• There are some decent animation execs out there today, like Fred Seibert and Jean MacCurdy, and Tad Stones has said that Gary Kristel (head of Disney TV) left him alone pretty much when they made Darkwing Duck. And one “creative exec” who actually is creative is Greg Weisman, who was a development exec on shows like Darkwing, and when on to prove himself a great storyteller with Gargoyles.

    I agree with Ted: nearly all of the American animated TV shows from the ’70s (and to a slightly lesser extent, the ’80s) were worlds worse than most shows produced this past decade (pardon me, but I’d frankly rather be raped in my behind than watch Josie and the Pussycats) , and those were generally produced by “cigar-chompers” and animators.

    But I do agree that ideally execs should not meddle in areas thay know little about.

  • MJ

    Thank you so much for posting that.

    I agree, Bravo!

  • Masked Stinker

    I have nothing to add.

    But the general sentiments being expressed here are ones I’ve felt for a long time.

    The current way of trying to create with a bunch of executives butting in just isn’t conducive to doing great work.

    Business people understand the money end but that’s about it – with a few exceptions. If the suits stuck to what they do well and let the creative people do what they do well everything would be better all around.

    But the suits don’t trust the creatives and vice-versa.
    So there isn’t much mutual respect.

  • Amen!


  • Alessandro Cima, I think I love you.

  • Ted says: <So… why did cartoons suck in the past when unhip executives were in charge? You know, the way the quality of HB cartoons kept dropping in the ’60s and ’70s, when H and B were in charge, claiming they knew the cartoons weren’t what was good but were what made business sense?>

    Well, there is a contradiction going on here in this thought; remember, while Hanna-Barbera got to where they got due to cluelessness, they soon imposed *THEIR* cluelessness on their animators, like the smarmy hip execs who “know” what’s happenin’! Hanna-Barbera’s cartoon output was not the fault of clueless executives; it was the fault of the “hip” execs who claim that “if they liked it once, they’ll love it twice!” I have to say that it is nice that Hanna-Barbera had the clout that they had. Imagine if some of the more truly creative forces had that kind of control.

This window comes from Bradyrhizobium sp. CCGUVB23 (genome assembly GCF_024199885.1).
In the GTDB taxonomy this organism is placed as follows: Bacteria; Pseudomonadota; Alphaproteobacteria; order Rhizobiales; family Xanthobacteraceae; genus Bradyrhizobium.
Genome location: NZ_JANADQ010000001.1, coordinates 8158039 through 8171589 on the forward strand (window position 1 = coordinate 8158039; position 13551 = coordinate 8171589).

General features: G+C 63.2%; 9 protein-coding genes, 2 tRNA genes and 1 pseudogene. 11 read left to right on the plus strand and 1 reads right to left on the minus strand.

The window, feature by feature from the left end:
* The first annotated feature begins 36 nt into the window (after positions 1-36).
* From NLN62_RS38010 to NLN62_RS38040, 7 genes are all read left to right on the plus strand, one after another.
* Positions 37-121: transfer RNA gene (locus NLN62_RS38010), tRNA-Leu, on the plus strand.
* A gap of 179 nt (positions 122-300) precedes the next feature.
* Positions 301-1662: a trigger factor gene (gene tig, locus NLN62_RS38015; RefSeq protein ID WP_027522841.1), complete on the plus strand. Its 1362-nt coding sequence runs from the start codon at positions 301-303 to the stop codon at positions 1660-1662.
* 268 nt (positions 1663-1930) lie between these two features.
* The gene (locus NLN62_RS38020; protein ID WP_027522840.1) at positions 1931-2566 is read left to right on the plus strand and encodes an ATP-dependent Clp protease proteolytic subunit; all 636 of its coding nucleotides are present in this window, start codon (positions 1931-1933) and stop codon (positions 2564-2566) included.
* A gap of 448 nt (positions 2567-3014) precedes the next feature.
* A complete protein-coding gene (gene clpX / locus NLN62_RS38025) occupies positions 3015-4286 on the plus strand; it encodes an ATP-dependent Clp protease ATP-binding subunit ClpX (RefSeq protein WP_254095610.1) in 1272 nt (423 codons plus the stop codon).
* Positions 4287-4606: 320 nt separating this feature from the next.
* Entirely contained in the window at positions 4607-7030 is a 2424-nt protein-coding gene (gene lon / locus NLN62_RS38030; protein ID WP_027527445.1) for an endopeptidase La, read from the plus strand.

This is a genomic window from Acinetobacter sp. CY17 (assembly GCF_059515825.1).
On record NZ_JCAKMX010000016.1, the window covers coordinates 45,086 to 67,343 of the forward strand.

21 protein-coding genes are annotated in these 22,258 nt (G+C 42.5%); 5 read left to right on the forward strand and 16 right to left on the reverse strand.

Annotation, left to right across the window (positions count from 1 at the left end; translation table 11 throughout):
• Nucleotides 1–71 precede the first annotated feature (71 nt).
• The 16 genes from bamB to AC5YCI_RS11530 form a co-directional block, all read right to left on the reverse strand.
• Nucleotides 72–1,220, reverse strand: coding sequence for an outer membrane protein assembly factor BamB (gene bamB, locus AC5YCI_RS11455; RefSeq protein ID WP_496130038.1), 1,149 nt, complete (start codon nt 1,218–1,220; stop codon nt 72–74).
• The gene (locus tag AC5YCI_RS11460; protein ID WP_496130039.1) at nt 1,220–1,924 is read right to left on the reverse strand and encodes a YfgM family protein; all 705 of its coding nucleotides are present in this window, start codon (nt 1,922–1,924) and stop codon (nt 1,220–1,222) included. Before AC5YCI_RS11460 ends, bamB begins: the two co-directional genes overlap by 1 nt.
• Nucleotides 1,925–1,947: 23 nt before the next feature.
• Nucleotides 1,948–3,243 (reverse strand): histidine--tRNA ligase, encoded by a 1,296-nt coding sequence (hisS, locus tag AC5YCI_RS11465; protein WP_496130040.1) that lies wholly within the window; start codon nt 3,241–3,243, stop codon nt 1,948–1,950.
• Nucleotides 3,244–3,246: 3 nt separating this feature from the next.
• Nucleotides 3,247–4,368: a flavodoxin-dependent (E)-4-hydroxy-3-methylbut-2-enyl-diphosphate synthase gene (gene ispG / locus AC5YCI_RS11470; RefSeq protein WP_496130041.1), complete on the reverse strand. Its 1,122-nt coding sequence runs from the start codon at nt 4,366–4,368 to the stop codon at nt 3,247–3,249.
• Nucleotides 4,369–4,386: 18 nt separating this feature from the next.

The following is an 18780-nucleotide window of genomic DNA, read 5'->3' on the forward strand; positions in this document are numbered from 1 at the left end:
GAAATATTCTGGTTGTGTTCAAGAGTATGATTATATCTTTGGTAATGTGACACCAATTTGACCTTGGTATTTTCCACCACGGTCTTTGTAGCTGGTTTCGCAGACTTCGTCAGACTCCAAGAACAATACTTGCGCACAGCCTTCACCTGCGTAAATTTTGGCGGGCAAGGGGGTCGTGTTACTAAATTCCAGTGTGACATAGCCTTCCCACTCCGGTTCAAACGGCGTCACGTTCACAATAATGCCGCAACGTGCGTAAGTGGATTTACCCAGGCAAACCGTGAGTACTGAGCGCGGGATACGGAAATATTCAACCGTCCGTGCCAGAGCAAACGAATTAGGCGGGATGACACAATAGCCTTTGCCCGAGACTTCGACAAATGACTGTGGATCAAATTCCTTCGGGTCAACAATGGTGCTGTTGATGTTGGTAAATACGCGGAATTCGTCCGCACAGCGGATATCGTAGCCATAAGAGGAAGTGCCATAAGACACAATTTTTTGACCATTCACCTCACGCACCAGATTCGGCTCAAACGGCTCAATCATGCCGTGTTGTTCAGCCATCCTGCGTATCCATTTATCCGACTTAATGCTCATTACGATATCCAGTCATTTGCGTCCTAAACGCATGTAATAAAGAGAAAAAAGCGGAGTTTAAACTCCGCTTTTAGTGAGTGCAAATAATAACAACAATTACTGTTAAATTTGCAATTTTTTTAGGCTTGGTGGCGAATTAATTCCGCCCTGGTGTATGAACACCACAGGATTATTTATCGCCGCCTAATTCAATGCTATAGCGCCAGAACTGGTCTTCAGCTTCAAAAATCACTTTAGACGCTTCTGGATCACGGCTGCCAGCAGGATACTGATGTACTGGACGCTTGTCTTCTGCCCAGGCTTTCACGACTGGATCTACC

Today, more than ever before, an up-and-coming artist has to be a business person, and that’s not always easy since the climate of popular media acceptance in this country changes almost monthly! Even public opinion cannot be counted on. Most people that I encounter are far too complacent, too content with what is out there, like the “hip exec”, who tells us all to stop complaining! How can you, as a thinking, feeling person, even concerned about your kids, tell us to stop complaining? Look at the stuff that now passes as “quality”.

    There is enough room on that very large cable dial for channels devoted to just about every small notion in the minds of us all, but the unfortunate thing is that we all have to be incredibly business savvy, a term that, in and of itself, is vague, because just what *IS* savvy today?